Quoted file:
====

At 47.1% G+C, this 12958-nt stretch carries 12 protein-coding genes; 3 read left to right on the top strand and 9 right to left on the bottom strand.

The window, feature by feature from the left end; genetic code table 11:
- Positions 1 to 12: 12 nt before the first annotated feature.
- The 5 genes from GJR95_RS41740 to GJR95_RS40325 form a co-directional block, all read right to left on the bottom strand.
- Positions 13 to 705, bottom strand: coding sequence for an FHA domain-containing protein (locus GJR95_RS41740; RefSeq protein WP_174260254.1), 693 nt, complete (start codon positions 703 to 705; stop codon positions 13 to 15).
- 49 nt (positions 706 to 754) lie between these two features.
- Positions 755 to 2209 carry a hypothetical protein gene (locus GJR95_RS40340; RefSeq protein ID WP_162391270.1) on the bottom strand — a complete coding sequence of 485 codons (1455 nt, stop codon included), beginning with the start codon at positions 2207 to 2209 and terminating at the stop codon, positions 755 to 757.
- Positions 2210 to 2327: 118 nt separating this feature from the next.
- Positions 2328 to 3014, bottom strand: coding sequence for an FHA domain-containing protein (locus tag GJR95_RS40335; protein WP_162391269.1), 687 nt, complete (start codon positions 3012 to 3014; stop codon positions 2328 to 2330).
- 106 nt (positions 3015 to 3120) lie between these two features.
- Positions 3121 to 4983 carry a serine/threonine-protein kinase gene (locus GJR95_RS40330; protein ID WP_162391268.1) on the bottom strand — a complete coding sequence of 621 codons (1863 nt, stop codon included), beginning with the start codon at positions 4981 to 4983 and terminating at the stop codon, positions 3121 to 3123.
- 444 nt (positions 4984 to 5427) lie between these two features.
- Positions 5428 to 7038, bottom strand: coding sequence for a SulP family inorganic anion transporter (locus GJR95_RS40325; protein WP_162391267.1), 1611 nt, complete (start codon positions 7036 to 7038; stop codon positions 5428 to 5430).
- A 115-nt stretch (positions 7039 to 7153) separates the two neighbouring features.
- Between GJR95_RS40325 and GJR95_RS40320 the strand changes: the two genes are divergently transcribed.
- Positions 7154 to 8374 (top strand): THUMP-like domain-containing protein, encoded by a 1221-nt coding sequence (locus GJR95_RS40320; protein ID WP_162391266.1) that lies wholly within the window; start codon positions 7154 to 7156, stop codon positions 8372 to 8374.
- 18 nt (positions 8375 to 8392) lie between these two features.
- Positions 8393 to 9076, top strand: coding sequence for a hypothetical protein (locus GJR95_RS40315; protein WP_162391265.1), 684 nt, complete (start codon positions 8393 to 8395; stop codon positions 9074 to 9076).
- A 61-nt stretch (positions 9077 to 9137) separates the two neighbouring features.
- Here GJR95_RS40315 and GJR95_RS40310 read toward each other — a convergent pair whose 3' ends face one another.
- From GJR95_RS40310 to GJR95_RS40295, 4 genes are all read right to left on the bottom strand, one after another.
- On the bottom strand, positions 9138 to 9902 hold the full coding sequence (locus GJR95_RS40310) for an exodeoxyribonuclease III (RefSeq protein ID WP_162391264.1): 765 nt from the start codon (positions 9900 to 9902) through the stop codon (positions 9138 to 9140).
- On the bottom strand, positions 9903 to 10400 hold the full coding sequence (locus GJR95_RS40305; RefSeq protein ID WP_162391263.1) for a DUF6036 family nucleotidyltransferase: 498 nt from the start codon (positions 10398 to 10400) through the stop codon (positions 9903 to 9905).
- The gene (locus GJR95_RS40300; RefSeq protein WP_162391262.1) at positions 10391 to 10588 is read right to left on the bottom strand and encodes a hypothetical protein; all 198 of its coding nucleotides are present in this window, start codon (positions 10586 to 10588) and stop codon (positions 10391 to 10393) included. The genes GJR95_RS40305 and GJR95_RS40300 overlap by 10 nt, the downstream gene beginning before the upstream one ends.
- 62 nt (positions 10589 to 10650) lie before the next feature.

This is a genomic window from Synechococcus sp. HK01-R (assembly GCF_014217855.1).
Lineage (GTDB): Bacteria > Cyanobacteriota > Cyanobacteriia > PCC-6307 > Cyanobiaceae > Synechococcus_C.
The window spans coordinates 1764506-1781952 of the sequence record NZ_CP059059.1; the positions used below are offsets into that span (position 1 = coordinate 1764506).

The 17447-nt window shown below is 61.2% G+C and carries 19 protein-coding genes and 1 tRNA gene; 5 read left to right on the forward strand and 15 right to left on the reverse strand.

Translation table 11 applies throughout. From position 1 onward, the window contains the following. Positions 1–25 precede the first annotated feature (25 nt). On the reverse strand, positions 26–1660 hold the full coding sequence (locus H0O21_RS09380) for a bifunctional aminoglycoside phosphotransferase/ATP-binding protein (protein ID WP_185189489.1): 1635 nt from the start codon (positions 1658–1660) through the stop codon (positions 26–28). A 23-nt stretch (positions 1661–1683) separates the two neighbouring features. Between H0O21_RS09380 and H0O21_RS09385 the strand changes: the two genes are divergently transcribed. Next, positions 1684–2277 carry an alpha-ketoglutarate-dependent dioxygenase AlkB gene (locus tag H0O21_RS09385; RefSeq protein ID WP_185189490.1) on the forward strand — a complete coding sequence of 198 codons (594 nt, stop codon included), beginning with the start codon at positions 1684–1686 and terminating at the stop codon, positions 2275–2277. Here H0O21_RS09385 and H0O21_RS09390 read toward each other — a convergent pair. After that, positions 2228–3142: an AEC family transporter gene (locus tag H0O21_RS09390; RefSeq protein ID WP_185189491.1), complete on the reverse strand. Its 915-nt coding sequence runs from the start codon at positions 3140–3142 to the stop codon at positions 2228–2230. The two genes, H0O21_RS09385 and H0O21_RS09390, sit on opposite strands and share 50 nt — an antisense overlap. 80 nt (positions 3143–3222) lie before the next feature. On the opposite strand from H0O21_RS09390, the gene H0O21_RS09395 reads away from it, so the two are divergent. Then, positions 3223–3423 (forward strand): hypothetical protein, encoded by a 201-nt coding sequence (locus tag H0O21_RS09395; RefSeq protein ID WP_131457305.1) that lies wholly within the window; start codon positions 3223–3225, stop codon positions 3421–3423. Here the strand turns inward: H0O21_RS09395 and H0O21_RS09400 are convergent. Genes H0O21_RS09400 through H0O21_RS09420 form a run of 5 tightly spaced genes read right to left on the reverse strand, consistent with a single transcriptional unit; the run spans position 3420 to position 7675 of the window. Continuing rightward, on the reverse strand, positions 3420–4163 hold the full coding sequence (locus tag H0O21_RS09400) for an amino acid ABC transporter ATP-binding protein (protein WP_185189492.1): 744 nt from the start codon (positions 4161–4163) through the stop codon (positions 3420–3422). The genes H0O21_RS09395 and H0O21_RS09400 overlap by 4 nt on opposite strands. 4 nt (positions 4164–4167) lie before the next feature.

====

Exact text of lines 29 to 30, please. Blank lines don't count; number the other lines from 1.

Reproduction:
The 17447-nt window shown below is 61.2% G+C and carries 19 protein-coding genes and 1 tRNA gene; 5 read left to right on the forward strand and 15 right to left on the reverse strand.

Translation table 11 applies throughout. From position 1 onward, the window contains the following. Positions 1–25 precede the first annotated feature (25 nt). On the reverse strand, positions 26–1660 hold the full coding sequence (locus H0O21_RS09380) for a bifunctional aminoglycoside phosphotransferase/ATP-binding protein (protein ID WP_185189489.1): 1635 nt from the start codon (positions 1658–1660) through the stop codon (positions 26–28). A 23-nt stretch (positions 1661–1683) separates the two neighbouring features. Between H0O21_RS09380 and H0O21_RS09385 the strand changes: the two genes are divergently transcribed. Next, positions 1684–2277 carry an alpha-ketoglutarate-dependent dioxygenase AlkB gene (locus tag H0O21_RS09385; RefSeq protein ID WP_185189490.1) on the forward strand — a complete coding sequence of 198 codons (594 nt, stop codon included), beginning with the start codon at positions 1684–1686 and terminating at the stop codon, positions 2275–2277. Here H0O21_RS09385 and H0O21_RS09390 read toward each other — a convergent pair. After that, positions 2228–3142: an AEC family transporter gene (locus tag H0O21_RS09390; RefSeq protein ID WP_185189491.1), complete on the reverse strand. Its 915-nt coding sequence runs from the start codon at positions 3140–3142 to the stop codon at positions 2228–2230. The two genes, H0O21_RS09385 and H0O21_RS09390, sit on opposite strands and share 50 nt — an antisense overlap. 80 nt (positions 3143–3222) lie before the next feature. On the opposite strand from H0O21_RS09390, the gene H0O21_RS09395 reads away from it, so the two are divergent. Then, positions 3223–3423 (forward strand): hypothetical protein, encoded by a 201-nt coding sequence (locus tag H0O21_RS09395; RefSeq protein ID WP_131457305.1) that lies wholly within the window; start codon positions 3223–3225, stop codon positions 3421–3423. Here the strand turns inward: H0O21_RS09395 and H0O21_RS09400 are convergent. Genes H0O21_RS09400 through H0O21_RS09420 form a run of 5 tightly spaced genes read right to left on the reverse strand, consistent with a single transcriptional unit; the run spans position 3420 to position 7675 of the window. Continuing rightward, on the reverse strand, positions 3420–4163 hold the full coding sequence (locus tag H0O21_RS09400) for an amino acid ABC transporter ATP-binding protein (protein WP_185189492.1): 744 nt from the start codon (positions 4161–4163) through the stop codon (positions 3420–3422). The genes H0O21_RS09395 and H0O21_RS09400 overlap by 4 nt on opposite strands. 4 nt (positions 4164–4167) lie before the next feature.